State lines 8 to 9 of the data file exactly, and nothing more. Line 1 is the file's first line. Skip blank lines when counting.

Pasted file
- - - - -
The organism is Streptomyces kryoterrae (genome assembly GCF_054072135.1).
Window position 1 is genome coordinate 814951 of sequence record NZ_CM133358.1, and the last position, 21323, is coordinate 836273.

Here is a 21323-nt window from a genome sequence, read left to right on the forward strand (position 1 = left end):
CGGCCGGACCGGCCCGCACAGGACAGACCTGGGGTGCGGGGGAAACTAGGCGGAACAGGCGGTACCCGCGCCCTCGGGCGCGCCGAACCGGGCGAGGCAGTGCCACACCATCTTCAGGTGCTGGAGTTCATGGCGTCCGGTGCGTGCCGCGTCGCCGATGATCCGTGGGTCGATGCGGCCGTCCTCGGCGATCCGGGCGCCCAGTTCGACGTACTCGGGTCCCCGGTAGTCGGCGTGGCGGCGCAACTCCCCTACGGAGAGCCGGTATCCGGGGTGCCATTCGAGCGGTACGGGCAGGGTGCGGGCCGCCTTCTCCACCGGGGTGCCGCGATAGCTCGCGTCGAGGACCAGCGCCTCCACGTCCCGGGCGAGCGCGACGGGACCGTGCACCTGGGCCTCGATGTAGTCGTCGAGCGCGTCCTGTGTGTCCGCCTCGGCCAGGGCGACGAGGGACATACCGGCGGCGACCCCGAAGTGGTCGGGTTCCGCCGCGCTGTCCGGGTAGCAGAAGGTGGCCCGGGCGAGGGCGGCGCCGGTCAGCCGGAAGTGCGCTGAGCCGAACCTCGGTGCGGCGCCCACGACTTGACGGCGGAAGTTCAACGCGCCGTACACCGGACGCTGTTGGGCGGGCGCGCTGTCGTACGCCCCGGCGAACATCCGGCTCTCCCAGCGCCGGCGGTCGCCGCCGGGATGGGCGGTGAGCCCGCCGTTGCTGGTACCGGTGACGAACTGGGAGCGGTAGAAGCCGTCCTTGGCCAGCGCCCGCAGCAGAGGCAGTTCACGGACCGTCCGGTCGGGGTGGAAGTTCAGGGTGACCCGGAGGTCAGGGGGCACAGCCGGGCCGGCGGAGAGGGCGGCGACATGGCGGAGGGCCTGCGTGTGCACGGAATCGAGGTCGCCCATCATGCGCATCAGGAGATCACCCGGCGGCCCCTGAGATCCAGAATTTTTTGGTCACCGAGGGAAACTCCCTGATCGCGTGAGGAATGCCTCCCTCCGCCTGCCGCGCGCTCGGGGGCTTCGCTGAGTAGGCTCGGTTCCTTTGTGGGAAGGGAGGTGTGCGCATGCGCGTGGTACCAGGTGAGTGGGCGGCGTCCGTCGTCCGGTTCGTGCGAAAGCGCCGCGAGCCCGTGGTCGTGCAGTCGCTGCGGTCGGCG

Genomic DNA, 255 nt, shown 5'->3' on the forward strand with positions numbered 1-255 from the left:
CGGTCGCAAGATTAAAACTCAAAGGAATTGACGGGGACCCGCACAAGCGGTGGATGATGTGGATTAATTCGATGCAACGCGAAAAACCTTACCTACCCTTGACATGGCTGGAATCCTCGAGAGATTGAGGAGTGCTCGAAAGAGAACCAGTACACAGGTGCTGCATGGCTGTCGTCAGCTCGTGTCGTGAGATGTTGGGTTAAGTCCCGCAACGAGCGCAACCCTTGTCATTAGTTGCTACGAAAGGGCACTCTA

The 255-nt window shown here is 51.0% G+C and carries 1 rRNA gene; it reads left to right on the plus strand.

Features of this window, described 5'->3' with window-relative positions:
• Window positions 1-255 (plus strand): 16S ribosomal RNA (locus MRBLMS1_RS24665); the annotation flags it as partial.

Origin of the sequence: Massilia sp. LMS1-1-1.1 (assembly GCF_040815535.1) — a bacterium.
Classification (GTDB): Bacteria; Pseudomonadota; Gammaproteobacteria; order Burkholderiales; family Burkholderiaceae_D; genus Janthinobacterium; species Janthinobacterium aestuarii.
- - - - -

Features of this window, described 5'->3' with window-relative positions:
• Window positions 1-255 (plus strand): 16S ribosomal RNA (locus MRBLMS1_RS24665); the annotation flags it as partial.